Thoughts on Direct Distribution Experiments
Experiment #1 was/is the Creative Commons release "Die! Vampire! Die!" which went up for free download and distribution under a Creative Commons license back in 2008. Rather than pimp it in every available venue, I sorta released it into the wild and stood back to see what happened. The PDF itself has a small note at the end, along with the CC licensing statement thingy, inviting readers to donate via the blog in return -- assuming they appreciated it. Did it have any promotional benefits? Hard to say. There's some links and reviews out there, but it's largely, I think, just another drop of free fiction in the ocean. It might have won me some new readers, cause the reviews are generally appreciative, but there's no real way of knowing. What I do know is that any appreciation didn't translate into donations above single figures (both in terms of donors and toal tippage.)
I'm not complaining, cause without any active attempt to promote it and/or pressure for payment, it might just be like... like a busker playing the wrong music on the wrong pitch. But I kinda suspect there's an issue with these sort of optional gratuity schemes, an element of... the audience being happy to listen to the busker, but not that likely to chuck money in a guitar case. It's like people need to have the hat held up in front of them personally, because gratitude alone won't overcome inertia. I think this is generally supported by Experiment #2 -- The Scruffian Project. Here it's been fairly obvious the way donations tail off after a work has met the primary target and been made available for free download, even with the promise of a new release when the secondary target is reached.
Other observations of how the Scruffians Project has panned out: The initial response was pretty damn good, partly because of the novelty, but also, I suspect, because of a "fund drive factor" where people were being supportive as much as they were being keen. I was fairly open about being short of dosh when I kicked it off, and some very generous donations came in for the first story. Others have paid smaller amounts but paid them for each story, and this is kinda what I was curious to see -- whether, as the "fund drive factor" peaked and tailed off, regulars would stabilie it into something steadier -- basically if it would achieve the critical mass of regular small-sum donors to keep the ball rolling at whatever rate. Largely though, the tail off in interest (a typical problem with serial fiction) has pretty much outweighed this, downloads decreasing for each story. With the later stories, reminder posts have proven necessary, to sustain interest and reach the targets.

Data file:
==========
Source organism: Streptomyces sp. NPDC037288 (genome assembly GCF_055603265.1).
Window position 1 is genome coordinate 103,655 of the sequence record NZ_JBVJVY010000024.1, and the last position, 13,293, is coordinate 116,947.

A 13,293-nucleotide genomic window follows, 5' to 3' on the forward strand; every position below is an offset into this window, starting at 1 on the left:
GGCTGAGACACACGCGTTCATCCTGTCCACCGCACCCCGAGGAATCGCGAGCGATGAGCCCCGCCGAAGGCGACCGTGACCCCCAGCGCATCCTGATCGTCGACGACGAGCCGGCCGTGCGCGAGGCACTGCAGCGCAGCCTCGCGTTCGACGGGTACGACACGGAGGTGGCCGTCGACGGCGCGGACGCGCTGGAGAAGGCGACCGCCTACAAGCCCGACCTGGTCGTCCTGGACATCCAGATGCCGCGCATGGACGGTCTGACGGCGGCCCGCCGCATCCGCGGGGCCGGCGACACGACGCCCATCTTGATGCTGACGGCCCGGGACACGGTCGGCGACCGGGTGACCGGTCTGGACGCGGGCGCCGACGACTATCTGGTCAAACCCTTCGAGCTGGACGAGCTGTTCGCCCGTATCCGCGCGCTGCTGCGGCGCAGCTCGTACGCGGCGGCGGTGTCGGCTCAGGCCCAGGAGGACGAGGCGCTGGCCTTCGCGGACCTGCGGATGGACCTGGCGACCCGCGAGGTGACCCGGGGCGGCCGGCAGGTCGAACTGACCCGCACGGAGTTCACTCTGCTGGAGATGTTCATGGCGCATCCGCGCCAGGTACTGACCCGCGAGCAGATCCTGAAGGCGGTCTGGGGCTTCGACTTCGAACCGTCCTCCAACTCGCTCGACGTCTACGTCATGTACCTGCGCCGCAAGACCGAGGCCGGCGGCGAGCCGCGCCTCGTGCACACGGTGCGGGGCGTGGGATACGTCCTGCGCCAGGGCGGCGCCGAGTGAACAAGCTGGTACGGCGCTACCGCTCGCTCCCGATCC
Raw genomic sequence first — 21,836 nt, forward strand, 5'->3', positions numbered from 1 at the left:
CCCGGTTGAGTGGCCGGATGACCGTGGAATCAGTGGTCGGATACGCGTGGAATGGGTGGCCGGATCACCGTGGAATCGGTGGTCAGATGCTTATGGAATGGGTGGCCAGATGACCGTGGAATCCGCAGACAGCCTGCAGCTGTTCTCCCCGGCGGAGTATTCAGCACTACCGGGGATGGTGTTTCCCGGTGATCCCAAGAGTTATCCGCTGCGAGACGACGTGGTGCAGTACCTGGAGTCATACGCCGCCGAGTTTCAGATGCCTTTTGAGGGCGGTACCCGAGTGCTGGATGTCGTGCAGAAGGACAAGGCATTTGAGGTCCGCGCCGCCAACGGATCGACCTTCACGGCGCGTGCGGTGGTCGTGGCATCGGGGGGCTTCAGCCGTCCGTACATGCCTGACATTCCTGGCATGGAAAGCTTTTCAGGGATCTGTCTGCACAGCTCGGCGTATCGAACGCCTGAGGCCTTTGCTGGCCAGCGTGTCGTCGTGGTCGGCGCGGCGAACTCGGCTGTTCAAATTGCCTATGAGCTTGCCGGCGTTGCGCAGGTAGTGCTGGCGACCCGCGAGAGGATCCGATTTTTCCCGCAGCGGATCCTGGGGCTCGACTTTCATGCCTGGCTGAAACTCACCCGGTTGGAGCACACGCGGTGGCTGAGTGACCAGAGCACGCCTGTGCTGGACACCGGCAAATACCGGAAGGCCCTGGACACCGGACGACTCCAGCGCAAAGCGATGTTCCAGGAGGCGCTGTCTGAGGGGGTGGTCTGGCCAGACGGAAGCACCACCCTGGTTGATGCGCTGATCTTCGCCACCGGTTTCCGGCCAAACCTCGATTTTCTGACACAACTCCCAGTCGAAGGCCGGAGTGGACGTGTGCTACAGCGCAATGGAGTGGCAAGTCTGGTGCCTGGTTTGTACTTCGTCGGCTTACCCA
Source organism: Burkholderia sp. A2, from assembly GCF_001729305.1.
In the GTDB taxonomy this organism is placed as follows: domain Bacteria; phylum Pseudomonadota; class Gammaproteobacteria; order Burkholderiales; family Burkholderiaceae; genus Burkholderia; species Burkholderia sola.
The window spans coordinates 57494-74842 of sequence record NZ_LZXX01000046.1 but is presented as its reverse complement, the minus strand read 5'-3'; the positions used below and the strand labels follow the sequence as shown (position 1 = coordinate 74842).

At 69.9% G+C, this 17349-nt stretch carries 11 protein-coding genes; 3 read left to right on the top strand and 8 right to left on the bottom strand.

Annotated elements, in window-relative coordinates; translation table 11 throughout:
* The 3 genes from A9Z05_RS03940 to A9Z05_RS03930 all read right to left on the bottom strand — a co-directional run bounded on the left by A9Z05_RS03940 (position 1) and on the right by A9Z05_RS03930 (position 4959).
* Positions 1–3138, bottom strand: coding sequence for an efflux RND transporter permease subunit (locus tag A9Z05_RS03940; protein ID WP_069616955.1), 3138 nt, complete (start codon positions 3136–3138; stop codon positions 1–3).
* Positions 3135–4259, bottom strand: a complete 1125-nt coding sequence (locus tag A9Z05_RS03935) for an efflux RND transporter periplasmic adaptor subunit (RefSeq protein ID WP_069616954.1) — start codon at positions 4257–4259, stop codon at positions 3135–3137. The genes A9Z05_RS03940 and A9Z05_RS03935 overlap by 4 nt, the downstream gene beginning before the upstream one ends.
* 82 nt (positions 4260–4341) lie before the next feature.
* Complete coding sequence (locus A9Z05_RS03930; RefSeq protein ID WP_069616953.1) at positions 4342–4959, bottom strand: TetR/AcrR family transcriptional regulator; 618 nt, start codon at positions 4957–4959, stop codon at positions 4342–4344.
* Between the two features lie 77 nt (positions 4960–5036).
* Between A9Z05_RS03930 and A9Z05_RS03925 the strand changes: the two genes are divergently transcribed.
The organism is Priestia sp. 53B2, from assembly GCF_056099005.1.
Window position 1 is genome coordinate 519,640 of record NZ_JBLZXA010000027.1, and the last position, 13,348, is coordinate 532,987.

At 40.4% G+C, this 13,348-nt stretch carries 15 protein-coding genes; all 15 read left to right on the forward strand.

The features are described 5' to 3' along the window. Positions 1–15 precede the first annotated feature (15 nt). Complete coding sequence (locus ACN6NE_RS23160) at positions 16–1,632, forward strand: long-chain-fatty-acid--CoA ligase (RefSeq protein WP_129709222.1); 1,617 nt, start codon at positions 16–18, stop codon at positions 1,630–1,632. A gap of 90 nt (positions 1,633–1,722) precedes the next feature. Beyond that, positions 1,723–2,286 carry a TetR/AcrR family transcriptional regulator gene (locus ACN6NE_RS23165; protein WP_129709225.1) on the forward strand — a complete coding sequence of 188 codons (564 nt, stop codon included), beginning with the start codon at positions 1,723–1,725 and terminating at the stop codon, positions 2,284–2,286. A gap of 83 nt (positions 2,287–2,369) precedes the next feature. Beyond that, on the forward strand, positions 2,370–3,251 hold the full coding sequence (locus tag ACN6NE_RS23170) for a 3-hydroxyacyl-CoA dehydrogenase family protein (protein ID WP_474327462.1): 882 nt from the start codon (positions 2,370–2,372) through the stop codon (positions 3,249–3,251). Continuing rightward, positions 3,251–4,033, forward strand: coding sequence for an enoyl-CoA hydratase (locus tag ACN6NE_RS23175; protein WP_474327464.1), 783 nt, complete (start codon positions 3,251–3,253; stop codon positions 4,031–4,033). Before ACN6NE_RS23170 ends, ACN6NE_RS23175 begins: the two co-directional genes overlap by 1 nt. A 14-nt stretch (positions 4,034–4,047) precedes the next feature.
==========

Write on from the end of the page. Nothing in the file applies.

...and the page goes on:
I'm in two minds about pimpage to counteract that. I've tweeted new releases and encouraged links, but I'm wary of too many blog entries serving as simply sales pitches; pushiness and self-publishing can be... counter-productive, I think. There's a mailing list set up to notify the interested directly of new releases, and there was the Christmas giveaway for donors, but that begins to slide the system away from the basic setup by withholding works from those who don't pay. Might well be the way it goes, but for now? I reckon I'm going to just let this post serve as a reminder, and wait and see if the direct link has any effect in routing passing interest that converts to the donations required to spur the next release.
In the meantime, I'm thinking that another experiment on an entirely different model is worth a try. Since I've been honing my skills as a spoken word performer over the last few years, I'm curious to see if there's a market for mp3s of readings. I'll post details of that presently though.
Labels: Writing Business